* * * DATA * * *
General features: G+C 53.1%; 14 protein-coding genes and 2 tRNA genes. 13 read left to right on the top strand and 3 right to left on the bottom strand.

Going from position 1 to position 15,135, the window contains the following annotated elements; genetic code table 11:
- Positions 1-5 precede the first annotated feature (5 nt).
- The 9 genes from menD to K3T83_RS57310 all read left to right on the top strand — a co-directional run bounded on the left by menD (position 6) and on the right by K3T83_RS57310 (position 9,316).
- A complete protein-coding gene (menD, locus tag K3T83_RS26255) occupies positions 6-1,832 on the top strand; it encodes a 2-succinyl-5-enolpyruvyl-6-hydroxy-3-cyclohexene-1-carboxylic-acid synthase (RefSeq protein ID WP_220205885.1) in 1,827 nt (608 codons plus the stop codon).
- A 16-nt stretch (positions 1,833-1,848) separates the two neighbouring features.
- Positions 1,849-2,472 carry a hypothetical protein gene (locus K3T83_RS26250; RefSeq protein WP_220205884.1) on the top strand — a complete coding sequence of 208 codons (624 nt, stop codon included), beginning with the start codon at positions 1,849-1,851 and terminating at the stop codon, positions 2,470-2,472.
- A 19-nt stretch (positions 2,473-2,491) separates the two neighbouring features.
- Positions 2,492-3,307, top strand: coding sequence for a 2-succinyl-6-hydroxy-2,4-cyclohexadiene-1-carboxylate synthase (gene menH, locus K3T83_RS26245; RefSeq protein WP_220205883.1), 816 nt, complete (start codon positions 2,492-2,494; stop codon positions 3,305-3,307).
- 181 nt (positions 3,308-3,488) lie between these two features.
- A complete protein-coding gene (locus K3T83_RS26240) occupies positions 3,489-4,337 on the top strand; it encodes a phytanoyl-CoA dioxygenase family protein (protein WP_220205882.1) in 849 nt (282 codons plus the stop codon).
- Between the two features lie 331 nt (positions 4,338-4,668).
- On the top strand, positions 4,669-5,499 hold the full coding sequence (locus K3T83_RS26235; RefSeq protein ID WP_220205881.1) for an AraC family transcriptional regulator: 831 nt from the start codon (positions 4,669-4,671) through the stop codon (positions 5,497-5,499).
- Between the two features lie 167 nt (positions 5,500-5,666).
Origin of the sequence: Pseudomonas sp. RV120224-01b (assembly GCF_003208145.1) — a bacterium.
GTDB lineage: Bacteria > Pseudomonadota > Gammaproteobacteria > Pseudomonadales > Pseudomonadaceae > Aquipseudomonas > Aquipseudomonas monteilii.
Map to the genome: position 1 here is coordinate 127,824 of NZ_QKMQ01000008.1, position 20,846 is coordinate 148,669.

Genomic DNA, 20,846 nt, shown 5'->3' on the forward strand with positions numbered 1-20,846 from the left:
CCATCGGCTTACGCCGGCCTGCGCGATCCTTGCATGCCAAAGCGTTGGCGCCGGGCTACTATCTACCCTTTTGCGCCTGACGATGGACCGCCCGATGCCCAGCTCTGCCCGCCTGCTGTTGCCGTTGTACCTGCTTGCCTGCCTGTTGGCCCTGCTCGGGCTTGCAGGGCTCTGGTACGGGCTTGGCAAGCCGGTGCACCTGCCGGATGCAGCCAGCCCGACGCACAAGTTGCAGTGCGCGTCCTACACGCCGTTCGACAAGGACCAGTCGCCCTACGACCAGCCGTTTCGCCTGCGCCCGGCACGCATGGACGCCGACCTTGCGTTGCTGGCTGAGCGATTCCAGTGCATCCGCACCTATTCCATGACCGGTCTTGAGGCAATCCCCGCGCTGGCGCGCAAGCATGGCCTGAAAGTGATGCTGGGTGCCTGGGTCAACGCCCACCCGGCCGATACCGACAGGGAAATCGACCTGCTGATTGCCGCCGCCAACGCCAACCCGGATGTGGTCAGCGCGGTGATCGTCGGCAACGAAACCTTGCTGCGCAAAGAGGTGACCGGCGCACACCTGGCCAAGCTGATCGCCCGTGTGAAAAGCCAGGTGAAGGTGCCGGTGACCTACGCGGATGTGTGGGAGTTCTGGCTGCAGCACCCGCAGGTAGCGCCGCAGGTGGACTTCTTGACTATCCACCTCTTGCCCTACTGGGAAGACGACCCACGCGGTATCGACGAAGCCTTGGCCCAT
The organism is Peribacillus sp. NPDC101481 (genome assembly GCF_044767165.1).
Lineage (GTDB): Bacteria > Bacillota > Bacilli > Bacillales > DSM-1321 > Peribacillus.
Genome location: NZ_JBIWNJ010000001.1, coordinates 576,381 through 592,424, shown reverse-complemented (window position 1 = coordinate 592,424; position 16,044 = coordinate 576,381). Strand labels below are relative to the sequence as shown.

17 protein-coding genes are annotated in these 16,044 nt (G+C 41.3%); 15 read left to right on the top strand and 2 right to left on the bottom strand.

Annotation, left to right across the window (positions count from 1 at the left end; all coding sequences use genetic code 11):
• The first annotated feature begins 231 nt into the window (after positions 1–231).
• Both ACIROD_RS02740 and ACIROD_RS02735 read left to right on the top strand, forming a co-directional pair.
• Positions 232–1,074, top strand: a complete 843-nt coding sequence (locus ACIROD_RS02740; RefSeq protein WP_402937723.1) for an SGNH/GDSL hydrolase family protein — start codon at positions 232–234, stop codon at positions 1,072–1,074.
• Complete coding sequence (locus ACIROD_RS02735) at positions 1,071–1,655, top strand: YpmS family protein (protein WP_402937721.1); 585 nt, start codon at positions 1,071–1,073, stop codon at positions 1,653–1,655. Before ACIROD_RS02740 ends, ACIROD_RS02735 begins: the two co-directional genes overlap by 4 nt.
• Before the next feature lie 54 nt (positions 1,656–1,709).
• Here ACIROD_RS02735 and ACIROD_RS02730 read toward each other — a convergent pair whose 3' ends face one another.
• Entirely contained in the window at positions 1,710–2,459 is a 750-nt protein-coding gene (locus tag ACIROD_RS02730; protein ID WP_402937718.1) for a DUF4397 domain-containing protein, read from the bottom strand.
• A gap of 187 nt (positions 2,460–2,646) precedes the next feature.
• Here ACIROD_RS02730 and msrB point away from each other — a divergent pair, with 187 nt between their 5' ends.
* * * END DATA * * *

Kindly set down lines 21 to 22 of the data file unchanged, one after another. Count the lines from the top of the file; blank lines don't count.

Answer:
Lineage (GTDB): Bacteria > Bacillota > Bacilli > Bacillales > DSM-1321 > Peribacillus.
Genome location: NZ_JBIWNJ010000001.1, coordinates 576,381 through 592,424, shown reverse-complemented (window position 1 = coordinate 592,424; position 16,044 = coordinate 576,381). Strand labels below are relative to the sequence as shown.